We loved this post from user Whiteknight on the Kildare GAA Fans Forum and he’s kindly let us post it here.
Kiltoom January 2nd 2016
Kiltoom in early January is a long way from Croke Park in the summer.
Challenge games early in the year appeal to the senses in ways a big Championship match never can. Everything seems to run slower and clearer. You smell, hear and see things that get lost in the buzz of a big game.
The pitch in Kiltoom is down a small country road just off the N61 coming out of Athlone. An old black dog protected the cottage that I tried to park beside down the road from the pitch. He eyeballed me as I tried a number of times to manoeuvre my car alongside his house, never giving me an inch. “We don’t see many KE cars around these parts” Shep seemed to say.
The smell of turf fires from the cottages accompanied me on the short walk to the pitch. A well-kept grounds surrounded by trees and two small stands. The home of the mighty Bridgids. The pitch was two tone. One side of the field basked in a brilliant winter sun and looked perfect for ball. The other half was hidden in shadow behind the trees and the little stand – it crunched with white frost and leaves. The crowd was mostly Rossies and mostly men. I guess they left their women shopping in Athlone while they blew off the cobwebs and got their first fix for the year. “Murtagh has a big year in him”. Many of them took the kids and they raced up and down the small terrace in their new Christmas kicks.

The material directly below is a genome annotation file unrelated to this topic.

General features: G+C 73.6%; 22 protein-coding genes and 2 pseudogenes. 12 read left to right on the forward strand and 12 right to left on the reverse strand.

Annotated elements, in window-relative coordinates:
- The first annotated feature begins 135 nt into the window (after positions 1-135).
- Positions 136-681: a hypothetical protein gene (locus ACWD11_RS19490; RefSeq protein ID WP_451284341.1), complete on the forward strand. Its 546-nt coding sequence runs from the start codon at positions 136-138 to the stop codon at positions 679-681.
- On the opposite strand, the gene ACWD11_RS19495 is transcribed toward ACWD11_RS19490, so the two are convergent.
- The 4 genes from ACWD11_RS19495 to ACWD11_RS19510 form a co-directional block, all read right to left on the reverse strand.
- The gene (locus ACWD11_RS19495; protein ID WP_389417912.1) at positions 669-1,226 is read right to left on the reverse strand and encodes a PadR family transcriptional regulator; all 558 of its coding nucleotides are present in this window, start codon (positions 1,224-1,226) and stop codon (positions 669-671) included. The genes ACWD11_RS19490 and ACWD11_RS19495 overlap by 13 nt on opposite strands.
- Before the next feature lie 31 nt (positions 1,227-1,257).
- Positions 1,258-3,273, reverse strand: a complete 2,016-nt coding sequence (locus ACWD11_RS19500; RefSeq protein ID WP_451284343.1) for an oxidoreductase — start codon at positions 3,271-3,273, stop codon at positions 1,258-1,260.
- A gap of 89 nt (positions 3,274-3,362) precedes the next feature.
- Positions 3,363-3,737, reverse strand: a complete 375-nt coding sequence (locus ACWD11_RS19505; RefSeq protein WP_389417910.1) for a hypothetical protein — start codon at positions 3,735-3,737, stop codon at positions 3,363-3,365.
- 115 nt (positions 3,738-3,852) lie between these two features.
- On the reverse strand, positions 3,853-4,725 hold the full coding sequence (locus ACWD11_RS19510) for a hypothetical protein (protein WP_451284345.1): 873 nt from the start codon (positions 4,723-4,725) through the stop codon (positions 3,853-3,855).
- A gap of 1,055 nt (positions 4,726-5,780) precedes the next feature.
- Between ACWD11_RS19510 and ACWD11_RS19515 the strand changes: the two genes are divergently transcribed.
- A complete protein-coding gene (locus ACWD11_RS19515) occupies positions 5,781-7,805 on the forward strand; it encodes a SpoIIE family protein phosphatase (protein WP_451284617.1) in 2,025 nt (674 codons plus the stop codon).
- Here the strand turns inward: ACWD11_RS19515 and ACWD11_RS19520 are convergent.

These types of games give you a good insight into the backroom teams. Roli Sweeney never looked fitter and it was interesting to see the respect he already seems to command. The Kildare lads seemed to actually listen to his instructions rather than nod their head and stare blankly into space. I could hear Kevin McStay issue his instructions to his new starter. “Keep it simple like in training and work fucking hard”
Hope always springs eternal for these two counties and they both had strong line ups. Not many counties would begrudge the Rossies or the Lilies a big win. Perhaps that’s an issue.
The first half was what you would expect from teams blowing out the Christmas pints. (I hope to god they were allowed Christmas pints). There were plenty of nice touches and scores but also plenty of wild shots and balls dropped short. Kevin Feely screamed at himself “what the fuck?” after an easy miss.
Ben McCormack, Con Kavanagh and Conor Hartley started in the forward. They buzzed with enthusiasm but will hope for better days. Senior intercounty is just another step up from senior club and county under age. That split second you used to have is not there and the corner back invariably gets the hand in. Ben McCormack at one stage overcompensated with a ball he initially won well, tight in the corner. He shaped to go outside but in his eagerness to cut back in along the end line, he left the ball behind him. All the supporters said nerves, the lad looked furious with himself. He’ll be given the chance in future to show where his mind’s eye saw him going.